Entrepreneur: Renee Reina

Biz: The Mom Room

Tilt: A frank view of motherhood from a mom (who now has a Ph.D.) 

Channels: TikTok (134.K) Instagram (41.7K) Podcast (10K weekly downloads)

Our Favorite Actionable Advice

  • You’re not alone: Look at how people respond to your early content to see if the topic you’re interested in resonates with others. 
  • One platform helps all: Get your audience to expand their relationship with your brand by not limiting themselves to interact where they first found you.
  • Don’t flatter yourself: It can be tempting to take every brand deal that comes along (free T-shirt or paid posts). Resist the temptation and evaluate each offer on how it affects your audience and your business.

Renee Reina, a wife and mom of one, has no problem making her unique voice heard. In the saturated mommy blogger and influencer space, The Mom Room stands out.

As her podcast bio explains: “She isn’t a parenting expert – she’s just a girl with a Ph.D. in psychology who had a baby and decided it was time to stir sh*t up in the mom community.” 

Her content tilt

She’s changing the narrative of motherhood. From the good to the bad to the outright ugly, this content entrepreneur finds humor and relatability in everything about being a mom. Renee has moms’ backs, from how to fix your baby’s unibrow to the struggle with mom-imposter (momposter) syndrome.

@themomroom tackles topics from how to fix your baby's unibrow to mom-imposter syndrome. Click To Tweet

 And people are responding. The Mom Room podcast receives over 10K downloads per week. On Instagram, 41.7K follow her and her TikTok boasts 134.7K followers. 

Newly minted doctor in psychology

In high school, Renee received a full scholarship to play volleyball at a Division I school in Florida. “Coming from a small city in Northern Ontario, I was so excited to live in the sunshine. Unfortunately, I ended up hating it,” she says. In 2006, she moved back home to finish her undergraduate degree in psychology at Laurentian University. In 2020, she earned her doctorate just days before Ontario went into quarantine. 

But her mom-content creation began in 2018 after her son’s birth. “I was experiencing so many things as a new mom that no one ever talked about. For example, I had never heard anyone be honest about how difficult postpartum recovery is,” Renee explains.

When she mentioned these topics on Instagram, her DMs exploded with fellow moms going through the same struggles. Renee knew she wanted to write about her experiences as a mom honestly and entertainingly and her blog reneereina.com was born. She shared original motherhood quotes and personal stories and posted similar content on Instagram. Then, her wildly popular TikTok account and podcast came on the scene. 

Audience response to her new mom issues on Instagram posts led @themomroom to start a blog, then a content business. Click To Tweet

TikTok grows audience

“In quarantine, I started regularly posting on TikTok because I had nothing else to do. It was such a fun way to connect with people and share struggles that I was going through in a funny way,” she explains.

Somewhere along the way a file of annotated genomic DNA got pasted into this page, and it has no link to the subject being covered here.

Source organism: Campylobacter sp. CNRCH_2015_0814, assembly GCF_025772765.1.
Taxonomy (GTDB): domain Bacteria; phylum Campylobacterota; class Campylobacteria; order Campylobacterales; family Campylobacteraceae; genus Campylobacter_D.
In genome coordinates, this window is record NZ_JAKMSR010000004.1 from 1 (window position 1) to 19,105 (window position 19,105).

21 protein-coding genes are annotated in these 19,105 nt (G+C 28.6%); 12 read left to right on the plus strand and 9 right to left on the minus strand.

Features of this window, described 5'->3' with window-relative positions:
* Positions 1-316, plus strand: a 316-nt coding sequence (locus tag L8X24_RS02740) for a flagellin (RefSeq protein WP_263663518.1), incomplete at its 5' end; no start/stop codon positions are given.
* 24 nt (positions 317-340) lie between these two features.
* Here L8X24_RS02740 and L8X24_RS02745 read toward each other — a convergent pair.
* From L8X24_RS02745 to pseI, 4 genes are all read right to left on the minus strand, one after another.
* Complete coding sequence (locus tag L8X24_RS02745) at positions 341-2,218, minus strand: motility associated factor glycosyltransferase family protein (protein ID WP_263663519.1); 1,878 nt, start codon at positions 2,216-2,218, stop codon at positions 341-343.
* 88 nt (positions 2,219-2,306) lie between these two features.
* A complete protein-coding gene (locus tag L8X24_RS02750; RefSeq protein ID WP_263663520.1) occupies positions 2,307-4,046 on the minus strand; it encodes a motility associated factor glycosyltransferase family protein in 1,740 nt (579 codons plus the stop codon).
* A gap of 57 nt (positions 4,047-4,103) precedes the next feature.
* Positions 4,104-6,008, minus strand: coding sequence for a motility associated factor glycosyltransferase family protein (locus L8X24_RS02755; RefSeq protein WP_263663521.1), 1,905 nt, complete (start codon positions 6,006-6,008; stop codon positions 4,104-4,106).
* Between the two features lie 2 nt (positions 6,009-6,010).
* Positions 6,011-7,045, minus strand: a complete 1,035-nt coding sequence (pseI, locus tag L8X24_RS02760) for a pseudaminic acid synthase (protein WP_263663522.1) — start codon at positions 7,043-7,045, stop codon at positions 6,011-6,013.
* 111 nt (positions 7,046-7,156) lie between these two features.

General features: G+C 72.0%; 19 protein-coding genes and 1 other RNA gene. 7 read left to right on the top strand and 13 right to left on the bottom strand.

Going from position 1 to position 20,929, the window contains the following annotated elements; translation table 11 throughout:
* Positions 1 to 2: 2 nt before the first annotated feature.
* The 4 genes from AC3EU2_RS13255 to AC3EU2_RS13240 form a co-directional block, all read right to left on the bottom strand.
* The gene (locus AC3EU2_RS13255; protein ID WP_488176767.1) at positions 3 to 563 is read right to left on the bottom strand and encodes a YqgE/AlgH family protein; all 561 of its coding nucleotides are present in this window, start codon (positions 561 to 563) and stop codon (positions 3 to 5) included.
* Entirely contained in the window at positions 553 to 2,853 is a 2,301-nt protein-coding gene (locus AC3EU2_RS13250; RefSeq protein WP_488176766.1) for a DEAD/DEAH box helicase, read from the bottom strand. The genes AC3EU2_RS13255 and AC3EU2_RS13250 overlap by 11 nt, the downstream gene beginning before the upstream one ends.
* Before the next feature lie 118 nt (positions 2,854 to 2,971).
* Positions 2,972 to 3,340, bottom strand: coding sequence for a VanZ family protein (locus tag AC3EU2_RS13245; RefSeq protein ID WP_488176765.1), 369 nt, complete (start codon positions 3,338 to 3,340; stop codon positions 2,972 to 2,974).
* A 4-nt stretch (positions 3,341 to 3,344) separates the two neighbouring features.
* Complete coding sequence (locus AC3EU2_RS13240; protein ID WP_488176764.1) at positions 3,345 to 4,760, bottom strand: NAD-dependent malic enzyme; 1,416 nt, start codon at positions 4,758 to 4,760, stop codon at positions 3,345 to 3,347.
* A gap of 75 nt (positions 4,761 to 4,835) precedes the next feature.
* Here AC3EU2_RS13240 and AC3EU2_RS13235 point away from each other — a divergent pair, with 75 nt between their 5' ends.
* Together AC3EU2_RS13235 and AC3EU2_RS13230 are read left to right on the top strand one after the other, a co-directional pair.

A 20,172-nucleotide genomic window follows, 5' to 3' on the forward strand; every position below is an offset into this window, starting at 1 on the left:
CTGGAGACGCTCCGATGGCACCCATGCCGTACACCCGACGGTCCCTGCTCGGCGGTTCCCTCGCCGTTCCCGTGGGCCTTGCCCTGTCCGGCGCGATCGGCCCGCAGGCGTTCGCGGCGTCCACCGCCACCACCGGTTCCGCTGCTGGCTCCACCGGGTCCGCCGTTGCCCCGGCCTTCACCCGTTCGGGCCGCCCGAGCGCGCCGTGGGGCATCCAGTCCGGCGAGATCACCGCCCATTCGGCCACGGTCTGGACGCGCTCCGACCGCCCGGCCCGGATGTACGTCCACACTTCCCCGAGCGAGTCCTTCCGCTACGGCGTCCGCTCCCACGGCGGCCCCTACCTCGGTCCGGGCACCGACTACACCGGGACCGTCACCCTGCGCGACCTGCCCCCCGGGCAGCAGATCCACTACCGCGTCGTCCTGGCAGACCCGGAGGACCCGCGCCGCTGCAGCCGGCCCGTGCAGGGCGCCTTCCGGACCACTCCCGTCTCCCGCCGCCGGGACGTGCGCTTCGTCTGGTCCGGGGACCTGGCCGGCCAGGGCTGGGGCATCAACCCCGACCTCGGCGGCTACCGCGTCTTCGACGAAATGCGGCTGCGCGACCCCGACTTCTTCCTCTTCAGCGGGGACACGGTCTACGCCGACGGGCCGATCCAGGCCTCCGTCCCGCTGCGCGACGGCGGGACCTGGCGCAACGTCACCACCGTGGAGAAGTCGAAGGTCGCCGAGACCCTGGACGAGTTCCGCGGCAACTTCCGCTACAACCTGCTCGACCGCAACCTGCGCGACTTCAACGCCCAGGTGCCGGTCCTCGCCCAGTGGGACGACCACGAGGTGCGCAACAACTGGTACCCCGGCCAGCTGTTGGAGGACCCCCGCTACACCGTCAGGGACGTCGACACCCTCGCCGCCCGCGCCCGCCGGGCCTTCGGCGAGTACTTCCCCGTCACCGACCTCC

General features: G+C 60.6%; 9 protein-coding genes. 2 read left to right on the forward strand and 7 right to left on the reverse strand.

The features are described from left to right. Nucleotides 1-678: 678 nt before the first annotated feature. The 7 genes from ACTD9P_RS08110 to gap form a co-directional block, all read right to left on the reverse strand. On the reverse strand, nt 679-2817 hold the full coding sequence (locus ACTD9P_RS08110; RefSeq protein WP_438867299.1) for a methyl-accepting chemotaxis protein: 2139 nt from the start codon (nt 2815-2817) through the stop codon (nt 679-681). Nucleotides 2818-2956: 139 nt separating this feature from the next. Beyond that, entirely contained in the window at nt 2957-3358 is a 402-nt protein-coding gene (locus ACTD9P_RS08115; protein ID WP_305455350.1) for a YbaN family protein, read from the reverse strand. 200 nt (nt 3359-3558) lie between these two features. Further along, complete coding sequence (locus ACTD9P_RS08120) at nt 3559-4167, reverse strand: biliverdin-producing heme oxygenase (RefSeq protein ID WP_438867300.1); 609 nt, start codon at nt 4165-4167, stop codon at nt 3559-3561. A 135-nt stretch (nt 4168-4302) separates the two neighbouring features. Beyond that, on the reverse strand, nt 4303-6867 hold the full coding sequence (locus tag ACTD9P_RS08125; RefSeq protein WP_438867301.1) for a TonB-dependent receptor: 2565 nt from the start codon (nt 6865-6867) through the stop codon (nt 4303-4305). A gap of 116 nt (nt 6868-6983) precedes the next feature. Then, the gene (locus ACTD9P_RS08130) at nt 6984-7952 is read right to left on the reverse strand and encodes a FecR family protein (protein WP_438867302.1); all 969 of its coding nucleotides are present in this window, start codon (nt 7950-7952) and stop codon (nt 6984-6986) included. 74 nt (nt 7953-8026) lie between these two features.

Her rapidly growing TikTok audience found her blog and Instagram channels too. 

Four months later after she became a TikTok content creator, she started The Mom Room podcast. It has been at the top of the kids and family category on Apple Podcasts in Canada ever since. Renee recently signed with Podcast Nation


“The podcast (is) really the perfect way for me to dive deeper into all the topics that I wrote about on my blog and talked about on TikTok. I also love that I can have professionals and other content creators on to talk about motherhood, relationships, and life in general,” she explains.

More than free T-shirts

Early on, Renee created and posted Instagram content on behalf of a brand and got a few T-shirts in exchange. But that changed quickly. Brands began regularly messaging her to ask about her rates. 

“I had no idea what I should be charging. I finally reached out to a fellow mom influencer and she explained the entire business of influencing to me. My mind was blown,” Renee says. After that conversation, she created a media kit in Canva that outlines her analytics, services, and rates to hand out when she got those brand partner inquiries.

“I think there is a lot of pressure put on influencers to share a product on social media in exchange for a free product. It does become overwhelming,” she says. 

You can’t say yes to everyone, especially when you get over 50 requests a week like Renee does. “I turn down many unpaid and paid offers. I also share many things I love without being paid. It comes down to respecting my followers and podcast listeners. I don’t want to be a 24/7 advertisement,” she explains.

"I turn down many unpaid and paid offers … I don't want to be a 24/7 advertisement," says @themomroom Click To Tweet

Her sponsored TikTok and Instagram posts generate most of the revenue for her content business. Sponsorships and ads are picking up for her 10-month-old podcast. “Right now, I put everything I make from brand deals and sponsorships back into the podcast,” Renee says. Helping her on The Mom Room team are a video editor, audio editor, Instagram account manager, and web designer. 

Next up? The Mom Room merchandise.

About the author

Bonnie owns Word of Mouth, a content agency specializing in social media, content marketing, and editorial writing. She's written for Marie Claire, Harper’s Bazaar, Coveteur, Man Repeller, Health.com, and more. She loves wearing fanny packs and laying in the fetal position.